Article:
Several years ago a number of high-level Japanese politicians and government leaders, including the prime minister, visited the United States for a series of discussions with their American counterparts. After the serious meetings concluded, the participants all joined an informal party with their hosts.

At the party, it was reported, the Americans asked the Japanese to sing some traditional music. Perhaps the Americans were expecting an austere rendition of a noh chant or some traditional poetry, as is seen often times in the movies, when aristocratic Japanese suddenly break out into traditional song and dance at a gathering or when faced by some truly difficult situation.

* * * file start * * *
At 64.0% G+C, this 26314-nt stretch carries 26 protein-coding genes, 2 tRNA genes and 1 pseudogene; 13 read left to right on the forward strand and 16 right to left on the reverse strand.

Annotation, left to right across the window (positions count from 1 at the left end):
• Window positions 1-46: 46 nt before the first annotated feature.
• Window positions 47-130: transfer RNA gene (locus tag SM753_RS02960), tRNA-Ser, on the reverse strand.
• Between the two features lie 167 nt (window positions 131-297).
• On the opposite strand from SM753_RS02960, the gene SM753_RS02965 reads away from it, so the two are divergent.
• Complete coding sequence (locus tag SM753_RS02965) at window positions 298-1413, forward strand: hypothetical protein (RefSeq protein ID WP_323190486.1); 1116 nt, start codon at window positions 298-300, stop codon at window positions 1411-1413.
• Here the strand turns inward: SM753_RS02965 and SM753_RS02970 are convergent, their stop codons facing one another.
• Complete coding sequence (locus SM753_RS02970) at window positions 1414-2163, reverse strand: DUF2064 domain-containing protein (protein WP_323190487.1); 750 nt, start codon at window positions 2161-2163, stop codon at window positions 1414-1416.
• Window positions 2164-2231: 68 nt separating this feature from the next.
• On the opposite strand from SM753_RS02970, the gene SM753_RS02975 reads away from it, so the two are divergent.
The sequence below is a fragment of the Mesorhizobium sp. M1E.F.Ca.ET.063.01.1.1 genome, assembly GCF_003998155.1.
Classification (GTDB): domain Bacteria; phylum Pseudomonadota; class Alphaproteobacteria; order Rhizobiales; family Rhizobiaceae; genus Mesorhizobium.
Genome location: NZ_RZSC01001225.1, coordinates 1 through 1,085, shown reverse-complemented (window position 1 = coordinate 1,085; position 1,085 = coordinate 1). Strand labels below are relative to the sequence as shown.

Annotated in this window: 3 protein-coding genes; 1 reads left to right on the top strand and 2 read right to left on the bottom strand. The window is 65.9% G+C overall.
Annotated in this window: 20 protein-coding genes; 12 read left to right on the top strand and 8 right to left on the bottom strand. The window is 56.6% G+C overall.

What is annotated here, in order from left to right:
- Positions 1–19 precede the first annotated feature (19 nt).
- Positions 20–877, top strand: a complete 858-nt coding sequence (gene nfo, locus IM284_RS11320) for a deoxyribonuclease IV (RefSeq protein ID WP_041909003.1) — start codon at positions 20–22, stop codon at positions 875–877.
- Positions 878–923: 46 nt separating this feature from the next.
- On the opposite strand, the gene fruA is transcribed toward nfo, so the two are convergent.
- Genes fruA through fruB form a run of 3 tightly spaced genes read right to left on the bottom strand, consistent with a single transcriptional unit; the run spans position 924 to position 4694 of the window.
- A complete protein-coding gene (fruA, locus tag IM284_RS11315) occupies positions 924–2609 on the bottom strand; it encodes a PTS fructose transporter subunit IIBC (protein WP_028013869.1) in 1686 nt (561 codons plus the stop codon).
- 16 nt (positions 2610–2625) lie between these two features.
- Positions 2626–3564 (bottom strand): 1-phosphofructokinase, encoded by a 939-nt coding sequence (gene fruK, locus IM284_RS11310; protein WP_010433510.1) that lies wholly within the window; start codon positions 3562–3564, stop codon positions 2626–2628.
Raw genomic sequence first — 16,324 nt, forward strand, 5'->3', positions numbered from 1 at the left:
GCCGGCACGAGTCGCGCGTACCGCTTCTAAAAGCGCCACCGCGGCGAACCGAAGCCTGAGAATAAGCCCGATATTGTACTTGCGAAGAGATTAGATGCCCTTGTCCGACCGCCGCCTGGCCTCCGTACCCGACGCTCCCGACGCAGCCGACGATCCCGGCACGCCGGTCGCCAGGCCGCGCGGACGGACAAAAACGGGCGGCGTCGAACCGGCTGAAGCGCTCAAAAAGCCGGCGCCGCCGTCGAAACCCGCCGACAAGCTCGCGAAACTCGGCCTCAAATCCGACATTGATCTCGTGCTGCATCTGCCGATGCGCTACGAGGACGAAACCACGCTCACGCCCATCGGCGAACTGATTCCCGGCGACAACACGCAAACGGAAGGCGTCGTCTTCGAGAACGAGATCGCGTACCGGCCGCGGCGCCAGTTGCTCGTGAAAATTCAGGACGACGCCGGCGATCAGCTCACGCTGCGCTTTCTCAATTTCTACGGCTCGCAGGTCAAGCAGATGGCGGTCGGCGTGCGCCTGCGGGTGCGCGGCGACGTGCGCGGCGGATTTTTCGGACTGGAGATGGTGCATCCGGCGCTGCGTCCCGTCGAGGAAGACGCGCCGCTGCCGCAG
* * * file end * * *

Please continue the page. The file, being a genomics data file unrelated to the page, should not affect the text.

The Japanese politicians were baffled at the request, however. The best they could come up with was some badly sung enka popular songs or rehashed versions of early 20th-century American songs they had learned at school. Whatever it was, they could not muster a very impressive performance for their hosts and ended up embarrassed.